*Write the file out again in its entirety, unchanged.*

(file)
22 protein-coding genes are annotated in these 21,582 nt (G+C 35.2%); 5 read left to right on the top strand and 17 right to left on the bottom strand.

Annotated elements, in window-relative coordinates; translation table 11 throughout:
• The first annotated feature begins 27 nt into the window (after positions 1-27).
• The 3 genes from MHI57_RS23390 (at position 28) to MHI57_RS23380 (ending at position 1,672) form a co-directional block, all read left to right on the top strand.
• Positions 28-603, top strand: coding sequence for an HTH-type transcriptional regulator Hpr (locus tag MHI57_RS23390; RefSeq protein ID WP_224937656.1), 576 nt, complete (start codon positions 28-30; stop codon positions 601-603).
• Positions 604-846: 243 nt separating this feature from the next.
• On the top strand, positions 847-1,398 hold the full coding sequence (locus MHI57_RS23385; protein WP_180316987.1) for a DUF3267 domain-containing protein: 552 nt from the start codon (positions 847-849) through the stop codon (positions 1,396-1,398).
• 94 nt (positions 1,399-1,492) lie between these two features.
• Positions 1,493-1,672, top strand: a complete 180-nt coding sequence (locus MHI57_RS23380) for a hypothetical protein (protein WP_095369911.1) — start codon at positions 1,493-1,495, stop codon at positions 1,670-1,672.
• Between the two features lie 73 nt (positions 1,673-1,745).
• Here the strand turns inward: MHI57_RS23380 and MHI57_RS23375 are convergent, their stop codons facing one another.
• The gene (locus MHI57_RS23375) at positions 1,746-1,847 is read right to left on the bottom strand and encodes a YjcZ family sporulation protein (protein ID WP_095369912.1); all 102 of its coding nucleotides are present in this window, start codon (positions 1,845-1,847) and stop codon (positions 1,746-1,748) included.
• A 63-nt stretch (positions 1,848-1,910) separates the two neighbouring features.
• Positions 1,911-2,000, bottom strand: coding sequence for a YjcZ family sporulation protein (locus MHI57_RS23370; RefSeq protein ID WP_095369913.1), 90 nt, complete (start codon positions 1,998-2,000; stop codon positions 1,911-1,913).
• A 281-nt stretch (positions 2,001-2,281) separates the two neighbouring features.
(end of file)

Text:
22 protein-coding genes are annotated in these 21,582 nt (G+C 35.2%); 5 read left to right on the top strand and 17 right to left on the bottom strand.

Annotated elements, in window-relative coordinates; translation table 11 throughout:
• The first annotated feature begins 27 nt into the window (after positions 1-27).
• The 3 genes from MHI57_RS23390 (at position 28) to MHI57_RS23380 (ending at position 1,672) form a co-directional block, all read left to right on the top strand.
• Positions 28-603, top strand: coding sequence for an HTH-type transcriptional regulator Hpr (locus tag MHI57_RS23390; RefSeq protein ID WP_224937656.1), 576 nt, complete (start codon positions 28-30; stop codon positions 601-603).
• Positions 604-846: 243 nt separating this feature from the next.
• On the top strand, positions 847-1,398 hold the full coding sequence (locus MHI57_RS23385; protein WP_180316987.1) for a DUF3267 domain-containing protein: 552 nt from the start codon (positions 847-849) through the stop codon (positions 1,396-1,398).
• 94 nt (positions 1,399-1,492) lie between these two features.
• Positions 1,493-1,672, top strand: a complete 180-nt coding sequence (locus MHI57_RS23380) for a hypothetical protein (protein WP_095369911.1) — start codon at positions 1,493-1,495, stop codon at positions 1,670-1,672.
• Between the two features lie 73 nt (positions 1,673-1,745).
• Here the strand turns inward: MHI57_RS23380 and MHI57_RS23375 are convergent, their stop codons facing one another.
• The gene (locus MHI57_RS23375) at positions 1,746-1,847 is read right to left on the bottom strand and encodes a YjcZ family sporulation protein (protein ID WP_095369912.1); all 102 of its coding nucleotides are present in this window, start codon (positions 1,845-1,847) and stop codon (positions 1,746-1,748) included.
• A 63-nt stretch (positions 1,848-1,910) separates the two neighbouring features.
• Positions 1,911-2,000, bottom strand: coding sequence for a YjcZ family sporulation protein (locus MHI57_RS23370; RefSeq protein ID WP_095369913.1), 90 nt, complete (start codon positions 1,998-2,000; stop codon positions 1,911-1,913).
• A 281-nt stretch (positions 2,001-2,281) separates the two neighbouring features.